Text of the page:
Rubenstein's research focuses on the regulatory genes that orchestrate development of the forebrain. His lab has demonstrated the role of specific genes in regulating neuronal specification, differentiation, migration and axon growth during embryonic development and on through adult life. His work may help to explain some of the mechanisms underlying human neurodevelopmental disorders such as autism.

Arnold Kriegstein, MD/PhD – UCSF

Director, Eli and Edythe Broad Center of Regeneration Medicine and Stem Cell Research, UC San Francisco
Department of Neurology

Kriegstein's research in our lab focuses on the way in which neural stem and progenitor cells produce neurons, and ways in which this information can be used for cell based therapies to treat diseases of the nervous system. He has found that radial glial cells, long thought to simply guide nerve cells during migration, are neuronal stem cells in the developing brain.

Frank Laboratory – UCSF

Principal Investigator: Loren Frank
UCSF Neuroscience

The Frank Lab's goal is to understand how activity and plasticity in neural circuits underlie both learning and the ability to use learned information to make decisions. In particular, our laboratory focuses on the circuitry of the hippocampus and anatomically related regions. We use a combination of techniques, including large scale multielectrode recording, targeted optogenetic interventions and behavioral manipulations of awake, behaving animals to understand how the brain learns and remembers.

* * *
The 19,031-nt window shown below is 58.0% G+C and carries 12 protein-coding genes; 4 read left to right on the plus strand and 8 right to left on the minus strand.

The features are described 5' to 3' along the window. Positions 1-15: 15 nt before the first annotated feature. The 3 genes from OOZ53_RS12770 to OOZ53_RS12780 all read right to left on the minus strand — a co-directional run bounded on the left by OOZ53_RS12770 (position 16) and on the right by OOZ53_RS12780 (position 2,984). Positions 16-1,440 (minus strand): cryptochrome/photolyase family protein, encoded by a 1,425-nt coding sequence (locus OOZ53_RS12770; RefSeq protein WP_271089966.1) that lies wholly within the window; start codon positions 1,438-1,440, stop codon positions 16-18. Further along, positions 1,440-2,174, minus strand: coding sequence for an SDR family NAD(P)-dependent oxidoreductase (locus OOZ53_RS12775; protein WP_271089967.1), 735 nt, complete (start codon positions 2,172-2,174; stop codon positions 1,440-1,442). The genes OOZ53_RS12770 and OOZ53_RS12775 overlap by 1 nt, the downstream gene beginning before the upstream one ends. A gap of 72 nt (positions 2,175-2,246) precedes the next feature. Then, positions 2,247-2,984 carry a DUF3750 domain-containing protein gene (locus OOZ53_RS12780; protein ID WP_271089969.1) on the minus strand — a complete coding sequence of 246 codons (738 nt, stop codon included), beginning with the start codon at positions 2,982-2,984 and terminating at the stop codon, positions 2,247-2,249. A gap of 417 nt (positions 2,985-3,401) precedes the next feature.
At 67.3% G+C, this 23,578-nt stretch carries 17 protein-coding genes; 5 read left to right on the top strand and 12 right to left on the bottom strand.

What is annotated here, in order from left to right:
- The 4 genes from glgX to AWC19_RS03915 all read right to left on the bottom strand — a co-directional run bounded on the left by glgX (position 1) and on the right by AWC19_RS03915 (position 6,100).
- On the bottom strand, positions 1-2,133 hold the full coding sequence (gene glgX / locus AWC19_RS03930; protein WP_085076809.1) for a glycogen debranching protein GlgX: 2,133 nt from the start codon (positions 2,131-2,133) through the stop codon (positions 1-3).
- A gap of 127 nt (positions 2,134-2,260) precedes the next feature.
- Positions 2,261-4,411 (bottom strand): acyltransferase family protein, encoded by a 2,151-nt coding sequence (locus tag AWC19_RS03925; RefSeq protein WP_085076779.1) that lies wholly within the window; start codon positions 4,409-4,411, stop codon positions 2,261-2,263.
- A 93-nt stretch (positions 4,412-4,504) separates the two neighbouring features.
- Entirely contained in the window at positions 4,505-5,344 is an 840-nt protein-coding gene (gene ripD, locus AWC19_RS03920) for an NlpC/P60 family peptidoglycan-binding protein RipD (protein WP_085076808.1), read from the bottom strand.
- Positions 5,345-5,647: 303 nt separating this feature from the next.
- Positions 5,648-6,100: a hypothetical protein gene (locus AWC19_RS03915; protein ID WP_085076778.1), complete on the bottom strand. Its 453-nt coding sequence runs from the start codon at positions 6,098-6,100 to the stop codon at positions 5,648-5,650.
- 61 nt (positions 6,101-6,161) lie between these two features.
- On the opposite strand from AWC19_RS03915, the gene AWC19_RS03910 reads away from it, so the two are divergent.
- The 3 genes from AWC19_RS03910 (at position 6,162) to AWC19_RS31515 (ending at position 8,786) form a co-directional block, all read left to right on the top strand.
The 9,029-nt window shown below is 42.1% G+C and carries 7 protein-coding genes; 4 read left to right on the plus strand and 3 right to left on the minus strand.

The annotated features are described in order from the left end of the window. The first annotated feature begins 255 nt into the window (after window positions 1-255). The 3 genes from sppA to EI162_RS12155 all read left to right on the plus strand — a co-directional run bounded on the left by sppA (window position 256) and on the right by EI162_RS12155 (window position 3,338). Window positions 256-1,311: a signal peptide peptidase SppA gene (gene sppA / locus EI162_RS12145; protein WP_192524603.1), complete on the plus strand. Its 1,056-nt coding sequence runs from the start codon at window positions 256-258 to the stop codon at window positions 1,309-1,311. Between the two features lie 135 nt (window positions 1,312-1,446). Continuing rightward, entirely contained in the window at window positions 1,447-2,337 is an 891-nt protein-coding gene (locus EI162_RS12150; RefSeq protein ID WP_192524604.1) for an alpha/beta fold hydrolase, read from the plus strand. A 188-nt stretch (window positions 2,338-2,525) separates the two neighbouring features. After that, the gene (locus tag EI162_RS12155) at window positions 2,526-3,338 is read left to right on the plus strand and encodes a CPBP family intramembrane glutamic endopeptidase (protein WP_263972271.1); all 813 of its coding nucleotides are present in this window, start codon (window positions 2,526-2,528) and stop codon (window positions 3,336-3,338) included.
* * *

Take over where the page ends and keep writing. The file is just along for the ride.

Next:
Loren M Frank, PhD – UCSF

Core Faculty, Program in Biological Sciences, UCSF Physiology Department
Director: Frank Laboratory

Frank's research interests center around learning and spatial coding in the hippocampal-cortical circuit. Frank is interested in understanding the neural correlates of learning and memory. In particular, his laboratory focuses on the circuitry of the hippocampus and adjacent regions. His goal is to examine the relationships among neural firing patterns, behavior, and anatomy to understand how the brain uses and stores information.

Center of Regeneration Medicine and Stem Cell Research – UCSF

Director: Arnold Kriegstein
UCSF Neuroscience

The Center's organization is designed to foster collaborations derived from work on different organs and tissue systems. Accordingly, the laboratories and research efforts are organized along a series of pipelines, each focusing on a particular tissue or organ system, and including basic research as well as translational research directed toward clinical applications. A basic researcher and a clinician direct each pipeline

Modular systems measuring brain activity

Principal Investigator: Loren M Frank
Sandler Neurosciences Center, UC San Francisco
Title: " Modular systems for measuring and manipulating brain activity"
BRAIN Category: Large-Scale Recording-Modulation - New Technologies (RFA NS-14-007)

Dr. Frank and his colleagues will engineer a next-generation, all-in-one neural recording and stimulating system, which can simultaneously monitor thousands of neurons in the brain for several months while also delivering drugs, light or electrical pulses.

Massively Parallel Single Cell Analysis

Principal Investigator: Arnold Kriegstein
UCSF Neuroscience
Title: "Mapping the Developing Human Neocortex by Massively Parallel Single Cell Analysis"
BRAIN Category: Census of Cell Types (RFA MH-14-215)

By combining genetic, molecular and physiological techniques at the single cell level, Dr. Kriegstein and colleagues will classify diverse cell types in the prefrontal cortex of developing human brain tissue.